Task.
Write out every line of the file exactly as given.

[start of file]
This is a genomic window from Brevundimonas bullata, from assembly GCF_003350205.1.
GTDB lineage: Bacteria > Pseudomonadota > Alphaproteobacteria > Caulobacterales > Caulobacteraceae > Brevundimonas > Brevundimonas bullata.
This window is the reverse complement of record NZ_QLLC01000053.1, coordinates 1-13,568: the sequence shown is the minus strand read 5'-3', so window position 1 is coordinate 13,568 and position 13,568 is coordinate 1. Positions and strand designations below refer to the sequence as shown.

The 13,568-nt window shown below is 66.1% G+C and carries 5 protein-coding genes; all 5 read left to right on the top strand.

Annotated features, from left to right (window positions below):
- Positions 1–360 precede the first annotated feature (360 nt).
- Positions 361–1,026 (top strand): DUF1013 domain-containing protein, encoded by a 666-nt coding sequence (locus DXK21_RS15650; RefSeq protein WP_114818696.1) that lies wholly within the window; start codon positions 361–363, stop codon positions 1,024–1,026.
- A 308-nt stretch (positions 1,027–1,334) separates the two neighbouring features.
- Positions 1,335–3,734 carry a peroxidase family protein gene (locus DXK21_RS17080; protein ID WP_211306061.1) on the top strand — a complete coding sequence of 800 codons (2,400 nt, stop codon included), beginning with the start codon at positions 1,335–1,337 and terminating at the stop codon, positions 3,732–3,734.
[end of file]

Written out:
This is a genomic window from Brevundimonas bullata, from assembly GCF_003350205.1.
GTDB lineage: Bacteria > Pseudomonadota > Alphaproteobacteria > Caulobacterales > Caulobacteraceae > Brevundimonas > Brevundimonas bullata.
This window is the reverse complement of record NZ_QLLC01000053.1, coordinates 1-13,568: the sequence shown is the minus strand read 5'-3', so window position 1 is coordinate 13,568 and position 13,568 is coordinate 1. Positions and strand designations below refer to the sequence as shown.

The 13,568-nt window shown below is 66.1% G+C and carries 5 protein-coding genes; all 5 read left to right on the top strand.

Annotated features, from left to right (window positions below):
- Positions 1–360 precede the first annotated feature (360 nt).
- Positions 361–1,026 (top strand): DUF1013 domain-containing protein, encoded by a 666-nt coding sequence (locus DXK21_RS15650; RefSeq protein WP_114818696.1) that lies wholly within the window; start codon positions 361–363, stop codon positions 1,024–1,026.
- A 308-nt stretch (positions 1,027–1,334) separates the two neighbouring features.
- Positions 1,335–3,734 carry a peroxidase family protein gene (locus DXK21_RS17080; protein ID WP_211306061.1) on the top strand — a complete coding sequence of 800 codons (2,400 nt, stop codon included), beginning with the start codon at positions 1,335–1,337 and terminating at the stop codon, positions 3,732–3,734.